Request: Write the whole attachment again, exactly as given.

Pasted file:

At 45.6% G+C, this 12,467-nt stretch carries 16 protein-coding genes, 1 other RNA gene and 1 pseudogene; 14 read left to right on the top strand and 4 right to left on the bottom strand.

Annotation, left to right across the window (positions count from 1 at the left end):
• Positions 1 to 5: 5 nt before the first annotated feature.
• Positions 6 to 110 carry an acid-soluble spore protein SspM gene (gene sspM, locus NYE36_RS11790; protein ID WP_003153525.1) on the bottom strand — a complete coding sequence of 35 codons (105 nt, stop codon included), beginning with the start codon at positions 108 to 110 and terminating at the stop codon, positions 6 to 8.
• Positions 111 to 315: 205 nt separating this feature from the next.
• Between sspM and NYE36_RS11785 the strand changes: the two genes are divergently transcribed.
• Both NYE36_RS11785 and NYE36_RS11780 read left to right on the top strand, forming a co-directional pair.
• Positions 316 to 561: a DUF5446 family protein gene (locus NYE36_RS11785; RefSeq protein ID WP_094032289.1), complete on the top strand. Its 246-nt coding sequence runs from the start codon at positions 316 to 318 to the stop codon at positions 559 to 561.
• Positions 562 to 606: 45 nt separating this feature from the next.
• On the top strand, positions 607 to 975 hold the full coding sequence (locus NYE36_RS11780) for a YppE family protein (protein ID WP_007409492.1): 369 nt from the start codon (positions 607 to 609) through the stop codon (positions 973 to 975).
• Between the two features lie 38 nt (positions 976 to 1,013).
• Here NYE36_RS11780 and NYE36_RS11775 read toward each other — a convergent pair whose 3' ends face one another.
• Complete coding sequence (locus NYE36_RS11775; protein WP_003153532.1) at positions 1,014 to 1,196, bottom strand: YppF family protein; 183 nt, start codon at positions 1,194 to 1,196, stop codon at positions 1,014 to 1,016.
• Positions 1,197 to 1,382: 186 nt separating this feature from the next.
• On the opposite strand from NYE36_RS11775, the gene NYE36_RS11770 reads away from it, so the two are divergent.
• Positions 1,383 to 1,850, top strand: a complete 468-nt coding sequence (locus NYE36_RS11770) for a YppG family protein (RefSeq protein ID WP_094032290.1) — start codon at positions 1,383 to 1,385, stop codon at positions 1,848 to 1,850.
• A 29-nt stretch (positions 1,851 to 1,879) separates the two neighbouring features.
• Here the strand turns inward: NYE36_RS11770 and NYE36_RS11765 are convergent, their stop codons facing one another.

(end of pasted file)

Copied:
At 45.6% G+C, this 12,467-nt stretch carries 16 protein-coding genes, 1 other RNA gene and 1 pseudogene; 14 read left to right on the top strand and 4 right to left on the bottom strand.

Annotation, left to right across the window (positions count from 1 at the left end):
• Positions 1 to 5: 5 nt before the first annotated feature.
• Positions 6 to 110 carry an acid-soluble spore protein SspM gene (gene sspM, locus NYE36_RS11790; protein ID WP_003153525.1) on the bottom strand — a complete coding sequence of 35 codons (105 nt, stop codon included), beginning with the start codon at positions 108 to 110 and terminating at the stop codon, positions 6 to 8.
• Positions 111 to 315: 205 nt separating this feature from the next.
• Between sspM and NYE36_RS11785 the strand changes: the two genes are divergently transcribed.
• Both NYE36_RS11785 and NYE36_RS11780 read left to right on the top strand, forming a co-directional pair.
• Positions 316 to 561: a DUF5446 family protein gene (locus NYE36_RS11785; RefSeq protein ID WP_094032289.1), complete on the top strand. Its 246-nt coding sequence runs from the start codon at positions 316 to 318 to the stop codon at positions 559 to 561.
• Positions 562 to 606: 45 nt separating this feature from the next.
• On the top strand, positions 607 to 975 hold the full coding sequence (locus NYE36_RS11780) for a YppE family protein (protein ID WP_007409492.1): 369 nt from the start codon (positions 607 to 609) through the stop codon (positions 973 to 975).
• Between the two features lie 38 nt (positions 976 to 1,013).
• Here NYE36_RS11780 and NYE36_RS11775 read toward each other — a convergent pair whose 3' ends face one another.
• Complete coding sequence (locus NYE36_RS11775; protein WP_003153532.1) at positions 1,014 to 1,196, bottom strand: YppF family protein; 183 nt, start codon at positions 1,194 to 1,196, stop codon at positions 1,014 to 1,016.
• Positions 1,197 to 1,382: 186 nt separating this feature from the next.
• On the opposite strand from NYE36_RS11775, the gene NYE36_RS11770 reads away from it, so the two are divergent.
• Positions 1,383 to 1,850, top strand: a complete 468-nt coding sequence (locus NYE36_RS11770) for a YppG family protein (RefSeq protein ID WP_094032290.1) — start codon at positions 1,383 to 1,385, stop codon at positions 1,848 to 1,850.
• A 29-nt stretch (positions 1,851 to 1,879) separates the two neighbouring features.
• Here the strand turns inward: NYE36_RS11770 and NYE36_RS11765 are convergent, their stop codons facing one another.